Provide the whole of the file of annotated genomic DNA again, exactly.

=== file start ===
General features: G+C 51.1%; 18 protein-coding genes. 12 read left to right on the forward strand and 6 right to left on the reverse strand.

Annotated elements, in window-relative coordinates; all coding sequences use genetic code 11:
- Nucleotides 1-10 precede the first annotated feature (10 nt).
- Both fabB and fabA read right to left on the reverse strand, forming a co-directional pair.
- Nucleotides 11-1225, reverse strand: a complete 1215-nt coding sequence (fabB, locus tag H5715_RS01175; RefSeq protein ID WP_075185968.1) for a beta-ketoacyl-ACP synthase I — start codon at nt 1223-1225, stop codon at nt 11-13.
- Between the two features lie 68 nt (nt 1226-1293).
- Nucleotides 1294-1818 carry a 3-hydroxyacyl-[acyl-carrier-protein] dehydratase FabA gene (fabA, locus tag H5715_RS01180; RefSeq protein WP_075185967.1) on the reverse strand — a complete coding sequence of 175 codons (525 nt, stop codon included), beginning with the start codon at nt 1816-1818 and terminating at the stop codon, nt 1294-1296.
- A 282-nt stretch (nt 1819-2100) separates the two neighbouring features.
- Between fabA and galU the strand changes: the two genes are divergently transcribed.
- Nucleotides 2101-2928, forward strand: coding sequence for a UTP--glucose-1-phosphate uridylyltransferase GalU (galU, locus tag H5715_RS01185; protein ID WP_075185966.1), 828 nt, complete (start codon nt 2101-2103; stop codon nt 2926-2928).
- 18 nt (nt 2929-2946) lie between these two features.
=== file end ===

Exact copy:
General features: G+C 51.1%; 18 protein-coding genes. 12 read left to right on the forward strand and 6 right to left on the reverse strand.

Annotated elements, in window-relative coordinates; all coding sequences use genetic code 11:
- Nucleotides 1-10 precede the first annotated feature (10 nt).
- Both fabB and fabA read right to left on the reverse strand, forming a co-directional pair.
- Nucleotides 11-1225, reverse strand: a complete 1215-nt coding sequence (fabB, locus tag H5715_RS01175; RefSeq protein ID WP_075185968.1) for a beta-ketoacyl-ACP synthase I — start codon at nt 1223-1225, stop codon at nt 11-13.
- Between the two features lie 68 nt (nt 1226-1293).
- Nucleotides 1294-1818 carry a 3-hydroxyacyl-[acyl-carrier-protein] dehydratase FabA gene (fabA, locus tag H5715_RS01180; RefSeq protein WP_075185967.1) on the reverse strand — a complete coding sequence of 175 codons (525 nt, stop codon included), beginning with the start codon at nt 1816-1818 and terminating at the stop codon, nt 1294-1296.
- A 282-nt stretch (nt 1819-2100) separates the two neighbouring features.
- Between fabA and galU the strand changes: the two genes are divergently transcribed.
- Nucleotides 2101-2928, forward strand: coding sequence for a UTP--glucose-1-phosphate uridylyltransferase GalU (galU, locus tag H5715_RS01185; protein ID WP_075185966.1), 828 nt, complete (start codon nt 2101-2103; stop codon nt 2926-2928).
- 18 nt (nt 2929-2946) lie between these two features.